By Roman Travers, RadioLIVE broadcaster.
OPINION: I know what you’re thinking. You’re thinking, he’s flipping flipped his lid completely!
Can you imagine living in a society where all drugs are decriminalised? What’s the worst that could happen? Would the wheels fall off completely?
If you were able to walk into your local village pharmacy and buy any drug that you desired today – would you do it? Would the fact that all drugs became available with stipulated restrictions, make you want to suddenly try them?
The consequences of addiction and other health detriments may well be what deter most of us from stepping over the line now, rather than the fear of acquiring a criminal record and societal excoriation.
I’m guessing that you and I could get our hands on a number of illegal drugs today if the desire was there. Sadly, so much of the money generated through the sale of illegal drugs circulates through the gangs. These gangs would be bereft of their ‘incomes’ if decriminalisation laws were ever introduced.
Any change to our current laws will not affect my propensity to take drugs. I’ve seen the carnage they cause.
The irony is that many of us talk about drugs and alcohol as if the two are separate.
Talk to any policeman at the front line. Domestic crime dominates a great deal of their time and alcohol traditionally fuels a great deal of this. Ironically, alcohol is an accepted and freely available drug that provides society with almost no benefit whatsoever.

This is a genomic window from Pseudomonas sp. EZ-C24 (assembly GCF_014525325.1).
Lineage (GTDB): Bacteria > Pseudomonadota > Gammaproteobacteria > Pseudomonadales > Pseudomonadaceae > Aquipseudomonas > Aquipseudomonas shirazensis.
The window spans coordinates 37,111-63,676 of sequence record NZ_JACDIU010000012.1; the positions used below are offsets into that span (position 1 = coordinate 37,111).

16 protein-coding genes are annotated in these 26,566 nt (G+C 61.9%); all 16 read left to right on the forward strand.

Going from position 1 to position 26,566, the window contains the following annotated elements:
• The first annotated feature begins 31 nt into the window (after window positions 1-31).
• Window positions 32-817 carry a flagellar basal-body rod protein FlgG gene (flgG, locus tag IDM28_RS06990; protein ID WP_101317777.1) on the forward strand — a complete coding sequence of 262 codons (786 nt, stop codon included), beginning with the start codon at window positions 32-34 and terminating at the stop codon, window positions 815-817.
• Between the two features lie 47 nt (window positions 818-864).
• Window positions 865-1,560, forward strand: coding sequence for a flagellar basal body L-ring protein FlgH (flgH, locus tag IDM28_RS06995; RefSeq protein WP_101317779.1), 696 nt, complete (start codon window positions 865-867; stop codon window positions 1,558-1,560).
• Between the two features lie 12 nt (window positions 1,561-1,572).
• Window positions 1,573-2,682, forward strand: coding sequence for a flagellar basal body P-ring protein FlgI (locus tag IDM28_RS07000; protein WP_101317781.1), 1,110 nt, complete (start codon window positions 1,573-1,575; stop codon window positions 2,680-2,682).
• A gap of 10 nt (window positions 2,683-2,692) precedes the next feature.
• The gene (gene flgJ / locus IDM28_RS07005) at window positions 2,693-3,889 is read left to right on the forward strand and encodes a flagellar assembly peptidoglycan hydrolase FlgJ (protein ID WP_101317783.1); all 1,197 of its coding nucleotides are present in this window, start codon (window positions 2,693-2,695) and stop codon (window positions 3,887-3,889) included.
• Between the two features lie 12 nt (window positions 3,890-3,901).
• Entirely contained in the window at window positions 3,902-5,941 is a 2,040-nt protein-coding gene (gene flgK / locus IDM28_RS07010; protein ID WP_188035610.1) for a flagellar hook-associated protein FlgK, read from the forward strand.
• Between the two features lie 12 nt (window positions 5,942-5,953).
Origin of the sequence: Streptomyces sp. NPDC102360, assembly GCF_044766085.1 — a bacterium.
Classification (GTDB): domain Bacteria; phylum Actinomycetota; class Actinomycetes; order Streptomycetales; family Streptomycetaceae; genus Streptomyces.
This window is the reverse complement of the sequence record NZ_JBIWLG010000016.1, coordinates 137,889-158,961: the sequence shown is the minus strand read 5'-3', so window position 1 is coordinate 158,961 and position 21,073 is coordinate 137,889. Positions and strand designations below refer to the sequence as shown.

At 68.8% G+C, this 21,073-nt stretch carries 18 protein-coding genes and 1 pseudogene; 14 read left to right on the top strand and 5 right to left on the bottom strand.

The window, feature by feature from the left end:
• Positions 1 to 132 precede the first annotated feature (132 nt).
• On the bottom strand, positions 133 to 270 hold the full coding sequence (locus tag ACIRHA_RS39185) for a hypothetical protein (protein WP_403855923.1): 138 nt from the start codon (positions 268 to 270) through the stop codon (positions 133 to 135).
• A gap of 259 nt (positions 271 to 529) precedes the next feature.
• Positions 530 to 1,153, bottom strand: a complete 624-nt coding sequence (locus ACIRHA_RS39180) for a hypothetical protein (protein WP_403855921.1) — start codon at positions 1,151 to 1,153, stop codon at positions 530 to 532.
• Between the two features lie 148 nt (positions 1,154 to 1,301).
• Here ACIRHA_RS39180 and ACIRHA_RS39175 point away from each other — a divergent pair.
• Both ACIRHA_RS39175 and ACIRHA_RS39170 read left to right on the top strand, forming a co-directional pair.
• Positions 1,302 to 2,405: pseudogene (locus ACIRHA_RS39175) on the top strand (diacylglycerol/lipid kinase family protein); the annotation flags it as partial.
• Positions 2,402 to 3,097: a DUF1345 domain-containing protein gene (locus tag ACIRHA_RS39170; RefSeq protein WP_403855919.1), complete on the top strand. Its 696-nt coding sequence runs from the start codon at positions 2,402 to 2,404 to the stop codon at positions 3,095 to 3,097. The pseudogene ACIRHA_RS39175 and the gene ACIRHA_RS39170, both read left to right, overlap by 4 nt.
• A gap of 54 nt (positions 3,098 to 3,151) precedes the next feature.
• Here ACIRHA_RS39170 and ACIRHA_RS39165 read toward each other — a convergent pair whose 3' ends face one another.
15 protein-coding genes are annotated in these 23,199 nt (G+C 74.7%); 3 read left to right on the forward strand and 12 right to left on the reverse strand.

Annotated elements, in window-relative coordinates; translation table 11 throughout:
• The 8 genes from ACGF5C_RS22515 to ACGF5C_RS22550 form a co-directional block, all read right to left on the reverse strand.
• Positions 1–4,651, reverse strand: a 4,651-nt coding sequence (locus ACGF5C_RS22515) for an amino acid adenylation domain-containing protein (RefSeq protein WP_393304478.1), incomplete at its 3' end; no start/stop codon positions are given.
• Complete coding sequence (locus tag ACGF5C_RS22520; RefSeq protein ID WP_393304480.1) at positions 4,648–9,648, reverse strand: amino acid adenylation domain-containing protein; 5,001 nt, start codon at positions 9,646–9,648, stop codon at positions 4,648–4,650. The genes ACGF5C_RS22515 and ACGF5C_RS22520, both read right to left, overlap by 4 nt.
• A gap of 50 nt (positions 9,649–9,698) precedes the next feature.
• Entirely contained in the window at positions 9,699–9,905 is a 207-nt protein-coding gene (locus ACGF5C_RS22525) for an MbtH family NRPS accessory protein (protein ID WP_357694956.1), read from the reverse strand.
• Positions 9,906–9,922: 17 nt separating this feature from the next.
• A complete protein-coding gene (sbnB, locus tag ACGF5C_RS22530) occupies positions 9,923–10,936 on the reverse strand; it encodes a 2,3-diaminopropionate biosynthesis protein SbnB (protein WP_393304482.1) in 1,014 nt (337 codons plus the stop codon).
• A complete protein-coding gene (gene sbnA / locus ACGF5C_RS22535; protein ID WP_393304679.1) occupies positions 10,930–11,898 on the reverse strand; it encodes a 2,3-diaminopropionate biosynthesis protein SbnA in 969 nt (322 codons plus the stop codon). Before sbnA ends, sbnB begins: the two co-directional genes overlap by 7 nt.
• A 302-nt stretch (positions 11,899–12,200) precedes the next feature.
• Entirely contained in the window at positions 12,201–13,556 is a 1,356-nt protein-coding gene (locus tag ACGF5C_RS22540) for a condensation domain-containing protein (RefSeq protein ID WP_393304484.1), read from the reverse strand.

Alcohol is a heavy chemical that takes a long time to be eliminated from the body and is linked to a long list of detrimental attributes that are widely overlooked depending on your point of view. It’s also full of sugar and sugar is a hugely addictive substance. It’s no wonder the addictive aspects make it so bloody hard to give up.
So why would you decriminalise all drugs in New Zealand? Because we have spent over 100 years fighting a losing battle and yet we still pour millions of dollars into enforcement, prosecution, and incarceration when education and rehabilitation are both screaming out for desperately needed funding.
God almighty. When will we learn that positive results will follow positive actions?
Sensible and well-researched policy changes have not only been instigated in other countries; they are also working. I was completely blown away to learn that Portugal decriminalised all drugs in 2001 with the most incredible outcomes.
Among Portuguese adults, there are now just 3 drug overdose deaths for every one million citizens compared to 44.6 per million in the United Kingdom. The other amazing outcome was that Drug-related HIV infections in Portugal have dropped 95 percent.
Here in New Zealand, the figures are ambiguous at best. I asked The Ministry of Health for the 2017 figures for deaths directly related to illegal drug use – and they don’t have them.
Suffice to say that we had an extraordinary number of deaths caused by the use of synthetic cannabis in 2017.
So back to that question that I know you’ll be asking: will decriminalisation encourage more New Zealanders to try drugs?
Who knows, but The Portuguese Health Ministry estimates that only about 25,000 Portuguese use heroin, down from 100,000 when the policy began in 2001.
Portugal flipped the entire drug control paradigm on its head and it worked. Why don’t we do the same?
It would take a brave and intelligent government to do this.
When was the last time we had one of those?
Roman Travers is a broadcaster for RadioLIVE.